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From Phil Steitz <phil.ste...@gmail.com>
Subject Re: [math] [linear] immutability
Date Tue, 01 Jan 2013 18:25:48 GMT
On 12/31/12 5:07 PM, Gilles Sadowski wrote:
> Hi.
>
>>> If we stick to
>>>
>>> 0) algebraic objects are immutable
>>> 1) algorithms defined using algebraic concepts should be implemented
>>> using algebraic objects
>>>
>>> ...
>>> 0)  Start, with Konstantin's help, by fleshing out the InPlace
>>> matrix / vector interface
>>> 1)  Integrate Mahout code as part of a wholesale refactoring of the
>>> linear package
> What do you mean by this?
> Copy/paste or create a dependency? Something else?

I was thinking along the lines of copy / adapt; but Ted's response
and some perusal of the code has disabused me of the idea that this
would be feasible.  I think realistically all we could do would be
to borrow some ideas.
>
>>> 2)  Extend use of the visitor pattern to perform mutations
>>> "in-place" (similar to 0) in effect)
>>>
> As suggested in a previous post:
>
> 3) a) Define a new "minimal matrix" interface, and create immutable
>       implementations.
>    b) Benchmark critical methods (entry access, iteration, add, multiply,
>       etc.)
>    c) Quantify the efficiency gain of in-place operations and only when this
>       information is available decide whether the gain is worth the price.
>       [Even if in-place operations are faster in a single thread context, it
>       is not sure that immutability would not change that in a multi-thread
>       implementation. Trying to outperform multi-threaded code with in-place
>       operations is a dead end.]
>
> Before embarking on any of this, please identify the rationale: Is there
> _one_ identified problem that would require urgent action? This discussion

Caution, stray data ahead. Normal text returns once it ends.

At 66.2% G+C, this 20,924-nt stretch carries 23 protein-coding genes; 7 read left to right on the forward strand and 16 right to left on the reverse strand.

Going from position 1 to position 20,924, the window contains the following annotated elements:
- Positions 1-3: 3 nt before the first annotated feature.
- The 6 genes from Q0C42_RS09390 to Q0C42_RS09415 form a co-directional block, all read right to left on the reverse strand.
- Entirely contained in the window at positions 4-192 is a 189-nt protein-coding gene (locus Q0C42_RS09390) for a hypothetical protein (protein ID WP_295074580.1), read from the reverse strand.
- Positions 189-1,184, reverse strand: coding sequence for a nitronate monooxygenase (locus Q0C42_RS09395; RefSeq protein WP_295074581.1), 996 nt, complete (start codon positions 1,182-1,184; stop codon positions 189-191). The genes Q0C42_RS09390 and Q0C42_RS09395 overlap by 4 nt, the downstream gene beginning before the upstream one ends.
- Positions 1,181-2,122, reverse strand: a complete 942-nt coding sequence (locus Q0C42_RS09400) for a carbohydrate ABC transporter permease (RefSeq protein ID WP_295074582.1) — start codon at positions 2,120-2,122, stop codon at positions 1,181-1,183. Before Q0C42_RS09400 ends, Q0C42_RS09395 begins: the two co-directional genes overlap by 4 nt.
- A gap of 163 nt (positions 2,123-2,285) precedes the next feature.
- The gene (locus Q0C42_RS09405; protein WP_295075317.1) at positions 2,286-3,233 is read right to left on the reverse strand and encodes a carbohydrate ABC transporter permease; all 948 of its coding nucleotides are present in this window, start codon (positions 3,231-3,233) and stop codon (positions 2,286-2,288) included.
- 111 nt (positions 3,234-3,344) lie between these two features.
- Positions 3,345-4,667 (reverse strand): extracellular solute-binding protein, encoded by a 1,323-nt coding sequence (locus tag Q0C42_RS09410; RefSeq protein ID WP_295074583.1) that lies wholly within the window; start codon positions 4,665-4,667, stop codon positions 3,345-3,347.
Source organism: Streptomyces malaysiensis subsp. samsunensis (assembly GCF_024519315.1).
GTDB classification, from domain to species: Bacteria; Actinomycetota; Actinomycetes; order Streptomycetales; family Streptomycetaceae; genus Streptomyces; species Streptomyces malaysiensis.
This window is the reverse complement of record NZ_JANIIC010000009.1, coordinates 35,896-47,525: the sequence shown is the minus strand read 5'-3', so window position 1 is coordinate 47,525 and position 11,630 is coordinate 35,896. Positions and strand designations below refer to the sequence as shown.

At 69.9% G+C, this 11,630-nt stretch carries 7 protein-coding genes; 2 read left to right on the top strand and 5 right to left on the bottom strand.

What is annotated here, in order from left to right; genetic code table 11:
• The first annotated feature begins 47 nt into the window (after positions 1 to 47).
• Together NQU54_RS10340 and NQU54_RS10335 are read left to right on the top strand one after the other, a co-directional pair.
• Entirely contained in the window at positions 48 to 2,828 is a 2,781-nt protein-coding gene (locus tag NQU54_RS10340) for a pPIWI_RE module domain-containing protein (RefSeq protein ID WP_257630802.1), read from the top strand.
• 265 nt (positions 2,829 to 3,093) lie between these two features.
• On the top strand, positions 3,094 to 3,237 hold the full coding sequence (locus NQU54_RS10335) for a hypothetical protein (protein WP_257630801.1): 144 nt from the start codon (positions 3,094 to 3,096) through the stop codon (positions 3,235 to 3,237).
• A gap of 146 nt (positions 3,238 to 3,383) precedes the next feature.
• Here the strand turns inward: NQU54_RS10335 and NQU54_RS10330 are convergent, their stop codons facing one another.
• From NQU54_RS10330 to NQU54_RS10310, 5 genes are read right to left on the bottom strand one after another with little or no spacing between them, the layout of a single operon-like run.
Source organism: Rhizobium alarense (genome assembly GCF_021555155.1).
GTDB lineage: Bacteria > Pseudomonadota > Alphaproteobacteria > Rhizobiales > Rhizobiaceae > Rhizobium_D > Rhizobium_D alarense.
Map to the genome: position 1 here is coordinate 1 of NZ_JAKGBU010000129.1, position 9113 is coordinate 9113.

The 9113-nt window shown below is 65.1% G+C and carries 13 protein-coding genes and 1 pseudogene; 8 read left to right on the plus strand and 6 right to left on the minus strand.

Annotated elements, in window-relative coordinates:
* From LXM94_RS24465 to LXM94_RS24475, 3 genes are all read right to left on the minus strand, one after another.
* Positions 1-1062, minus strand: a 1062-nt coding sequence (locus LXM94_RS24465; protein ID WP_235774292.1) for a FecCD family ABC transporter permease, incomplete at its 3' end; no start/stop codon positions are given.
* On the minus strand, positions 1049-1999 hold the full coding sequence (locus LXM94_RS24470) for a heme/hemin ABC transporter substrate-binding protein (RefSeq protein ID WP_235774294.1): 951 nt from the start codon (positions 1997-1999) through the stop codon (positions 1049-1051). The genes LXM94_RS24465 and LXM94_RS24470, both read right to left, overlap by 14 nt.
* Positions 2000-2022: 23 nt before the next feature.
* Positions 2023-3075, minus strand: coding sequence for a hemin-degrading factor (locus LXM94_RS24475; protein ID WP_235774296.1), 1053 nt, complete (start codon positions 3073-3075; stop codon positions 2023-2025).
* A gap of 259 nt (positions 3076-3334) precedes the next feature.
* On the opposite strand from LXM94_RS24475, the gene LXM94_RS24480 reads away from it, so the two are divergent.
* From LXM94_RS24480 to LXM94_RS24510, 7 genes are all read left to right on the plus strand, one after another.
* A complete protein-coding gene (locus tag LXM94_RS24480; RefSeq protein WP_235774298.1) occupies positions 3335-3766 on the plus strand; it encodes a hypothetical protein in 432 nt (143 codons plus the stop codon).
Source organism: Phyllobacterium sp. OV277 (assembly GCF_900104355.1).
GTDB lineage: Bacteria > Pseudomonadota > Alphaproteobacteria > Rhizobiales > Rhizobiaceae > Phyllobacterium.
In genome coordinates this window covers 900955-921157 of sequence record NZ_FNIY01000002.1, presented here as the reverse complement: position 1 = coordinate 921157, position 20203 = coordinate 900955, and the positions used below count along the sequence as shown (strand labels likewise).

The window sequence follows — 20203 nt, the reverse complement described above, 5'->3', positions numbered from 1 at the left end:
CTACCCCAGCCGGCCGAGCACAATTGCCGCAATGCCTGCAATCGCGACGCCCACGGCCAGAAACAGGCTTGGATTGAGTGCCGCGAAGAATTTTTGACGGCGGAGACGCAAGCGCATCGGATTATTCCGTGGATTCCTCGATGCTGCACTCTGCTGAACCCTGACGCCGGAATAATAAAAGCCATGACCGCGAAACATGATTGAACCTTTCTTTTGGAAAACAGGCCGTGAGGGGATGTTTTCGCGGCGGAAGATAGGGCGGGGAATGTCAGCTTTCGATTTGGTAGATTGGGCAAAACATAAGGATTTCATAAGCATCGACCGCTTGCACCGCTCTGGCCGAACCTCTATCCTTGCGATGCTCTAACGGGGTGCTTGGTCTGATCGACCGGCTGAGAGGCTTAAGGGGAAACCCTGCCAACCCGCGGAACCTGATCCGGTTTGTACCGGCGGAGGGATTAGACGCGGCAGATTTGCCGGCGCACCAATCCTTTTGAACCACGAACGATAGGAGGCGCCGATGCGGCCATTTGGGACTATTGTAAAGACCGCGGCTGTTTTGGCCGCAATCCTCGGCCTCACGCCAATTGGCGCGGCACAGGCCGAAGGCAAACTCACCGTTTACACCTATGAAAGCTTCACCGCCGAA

> about clean-up/improvement/simplification of the CM matrix implementations
> has been going on for months, and we should not start a "new" discussion
> without referring to what has been recorded by S├ębastien on JIRA.

Agreed we should keep the discussion concrete.  Sebastien and Luc
have both mentioned specific examples where the overhead of matrix
data copy and storage creates practical problems.  Konstantin
mentioned another (Gaussian elimination) which is sort of humorous
because we have in fact effectively implemented that already,
embedded in the LU decomp class - but to do it, we took the approach
that I mentioned above, which is to abandon the linear algebraic
objects and operate directly on double arrays.   You can see this
throughout the linear package itself.  This is partly an artifact of
the fact that most of the impls there are translated from fortran or
taken from JAMA, but partly it is just following 50+ yrs of
numerical linear algebra experience, which favors in-place
operations in iterative operations.  An interesting exercise
illustrating why you really need in-place operations for performance
in these algorithms would be to see how far you could get
implementing, say LU Decomp, using algebraic operations on immutable
vectors and matrices only.  The code might be nice to read; but I
bet dollars to doughnuts performance would be terrible and it would
require a lot more memory to handle the same size problems.

I agree with you we need to keep things concrete and I also agree we
should think about stripping down the RealMatrix interface; but I
think we should pay attention to the practical concerns and
approaches suggested by Ted, Konstantin and others.  I would like to
get some more concrete proposals on the table for either the InPlace
interface or the use of views and visitors.  Examples from other
projects / languages / algorithms would be helpful here.  The
alternative is to agree to follow what is the de facto standard
internally in the linear package now, which is essentially to use
the algebraic objects just as value / data-transfer objects and work
with (mutable) arrays when implementing iterative algorithms.  I am
actually OK with that approach as well; but to maximize code reuse,
some algebraic operations will in this case have to be exposed as
operations on primitive or FieldElement arrays.

If you want to experiment with approaches for parallelizing some of
our algorithms, I would say go for it.  I doubt that mutability will
really end up playing a significant role there.  While it is in
general true that immutable objects make thread-safety a little
easier, it is not obvious to me that the real problems in
parallelizing the algorithms are made any easier by making the data
containers immutable (in other words, I would not expect protecting
shards from cross-thread access to be a real issue).  And getting
maximum performance from each worker thread ends up facing the same
problems.

Phil


>
>
> Regards,
> Gilles
>
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